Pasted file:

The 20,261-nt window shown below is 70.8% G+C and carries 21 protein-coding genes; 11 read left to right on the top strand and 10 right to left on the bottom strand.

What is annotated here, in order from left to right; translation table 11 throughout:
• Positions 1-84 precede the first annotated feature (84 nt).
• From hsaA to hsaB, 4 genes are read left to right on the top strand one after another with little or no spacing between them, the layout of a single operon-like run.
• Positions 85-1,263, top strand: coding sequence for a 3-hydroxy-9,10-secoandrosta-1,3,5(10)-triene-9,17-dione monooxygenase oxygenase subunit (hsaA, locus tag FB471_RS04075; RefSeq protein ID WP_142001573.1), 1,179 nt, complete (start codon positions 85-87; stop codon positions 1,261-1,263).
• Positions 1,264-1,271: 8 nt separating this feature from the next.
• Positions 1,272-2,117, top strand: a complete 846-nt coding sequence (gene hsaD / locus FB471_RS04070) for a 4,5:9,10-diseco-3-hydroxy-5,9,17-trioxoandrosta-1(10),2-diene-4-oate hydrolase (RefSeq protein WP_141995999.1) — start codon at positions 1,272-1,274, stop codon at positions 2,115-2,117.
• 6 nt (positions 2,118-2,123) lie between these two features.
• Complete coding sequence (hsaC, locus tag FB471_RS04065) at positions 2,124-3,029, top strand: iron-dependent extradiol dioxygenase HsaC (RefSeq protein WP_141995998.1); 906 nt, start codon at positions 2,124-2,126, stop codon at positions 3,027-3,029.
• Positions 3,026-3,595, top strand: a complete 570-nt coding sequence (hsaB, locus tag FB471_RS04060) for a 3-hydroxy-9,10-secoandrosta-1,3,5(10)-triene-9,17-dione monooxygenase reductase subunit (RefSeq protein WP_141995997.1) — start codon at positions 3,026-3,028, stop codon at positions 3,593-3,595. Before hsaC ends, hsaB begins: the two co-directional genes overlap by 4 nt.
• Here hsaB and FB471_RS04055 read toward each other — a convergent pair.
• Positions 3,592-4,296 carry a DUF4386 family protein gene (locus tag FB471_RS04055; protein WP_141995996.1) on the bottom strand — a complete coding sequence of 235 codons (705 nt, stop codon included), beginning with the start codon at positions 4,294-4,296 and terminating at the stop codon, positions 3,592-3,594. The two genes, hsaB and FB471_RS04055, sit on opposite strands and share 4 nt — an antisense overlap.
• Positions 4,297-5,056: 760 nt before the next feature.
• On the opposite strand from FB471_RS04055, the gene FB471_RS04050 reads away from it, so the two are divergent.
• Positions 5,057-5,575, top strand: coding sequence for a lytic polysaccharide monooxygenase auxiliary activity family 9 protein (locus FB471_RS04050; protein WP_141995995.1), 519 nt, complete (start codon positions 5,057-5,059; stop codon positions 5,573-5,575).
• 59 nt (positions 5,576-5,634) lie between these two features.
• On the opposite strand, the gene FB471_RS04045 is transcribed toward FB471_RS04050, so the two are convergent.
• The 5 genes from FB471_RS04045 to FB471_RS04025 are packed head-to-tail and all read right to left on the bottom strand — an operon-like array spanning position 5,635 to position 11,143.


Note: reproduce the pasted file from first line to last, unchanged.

The 20,261-nt window shown below is 70.8% G+C and carries 21 protein-coding genes; 11 read left to right on the top strand and 10 right to left on the bottom strand.

What is annotated here, in order from left to right; translation table 11 throughout:
• Positions 1-84 precede the first annotated feature (84 nt).
• From hsaA to hsaB, 4 genes are read left to right on the top strand one after another with little or no spacing between them, the layout of a single operon-like run.
• Positions 85-1,263, top strand: coding sequence for a 3-hydroxy-9,10-secoandrosta-1,3,5(10)-triene-9,17-dione monooxygenase oxygenase subunit (hsaA, locus tag FB471_RS04075; RefSeq protein ID WP_142001573.1), 1,179 nt, complete (start codon positions 85-87; stop codon positions 1,261-1,263).
• Positions 1,264-1,271: 8 nt separating this feature from the next.
• Positions 1,272-2,117, top strand: a complete 846-nt coding sequence (gene hsaD / locus FB471_RS04070) for a 4,5:9,10-diseco-3-hydroxy-5,9,17-trioxoandrosta-1(10),2-diene-4-oate hydrolase (RefSeq protein WP_141995999.1) — start codon at positions 1,272-1,274, stop codon at positions 2,115-2,117.
• 6 nt (positions 2,118-2,123) lie between these two features.
• Complete coding sequence (hsaC, locus tag FB471_RS04065) at positions 2,124-3,029, top strand: iron-dependent extradiol dioxygenase HsaC (RefSeq protein WP_141995998.1); 906 nt, start codon at positions 2,124-2,126, stop codon at positions 3,027-3,029.
• Positions 3,026-3,595, top strand: a complete 570-nt coding sequence (hsaB, locus tag FB471_RS04060) for a 3-hydroxy-9,10-secoandrosta-1,3,5(10)-triene-9,17-dione monooxygenase reductase subunit (RefSeq protein WP_141995997.1) — start codon at positions 3,026-3,028, stop codon at positions 3,593-3,595. Before hsaC ends, hsaB begins: the two co-directional genes overlap by 4 nt.
• Here hsaB and FB471_RS04055 read toward each other — a convergent pair.
• Positions 3,592-4,296 carry a DUF4386 family protein gene (locus tag FB471_RS04055; protein WP_141995996.1) on the bottom strand — a complete coding sequence of 235 codons (705 nt, stop codon included), beginning with the start codon at positions 4,294-4,296 and terminating at the stop codon, positions 3,592-3,594. The two genes, hsaB and FB471_RS04055, sit on opposite strands and share 4 nt — an antisense overlap.
• Positions 4,297-5,056: 760 nt before the next feature.
• On the opposite strand from FB471_RS04055, the gene FB471_RS04050 reads away from it, so the two are divergent.
• Positions 5,057-5,575, top strand: coding sequence for a lytic polysaccharide monooxygenase auxiliary activity family 9 protein (locus FB471_RS04050; protein WP_141995995.1), 519 nt, complete (start codon positions 5,057-5,059; stop codon positions 5,573-5,575).
• 59 nt (positions 5,576-5,634) lie between these two features.
• On the opposite strand, the gene FB471_RS04045 is transcribed toward FB471_RS04050, so the two are convergent.
• The 5 genes from FB471_RS04045 to FB471_RS04025 are packed head-to-tail and all read right to left on the bottom strand — an operon-like array spanning position 5,635 to position 11,143.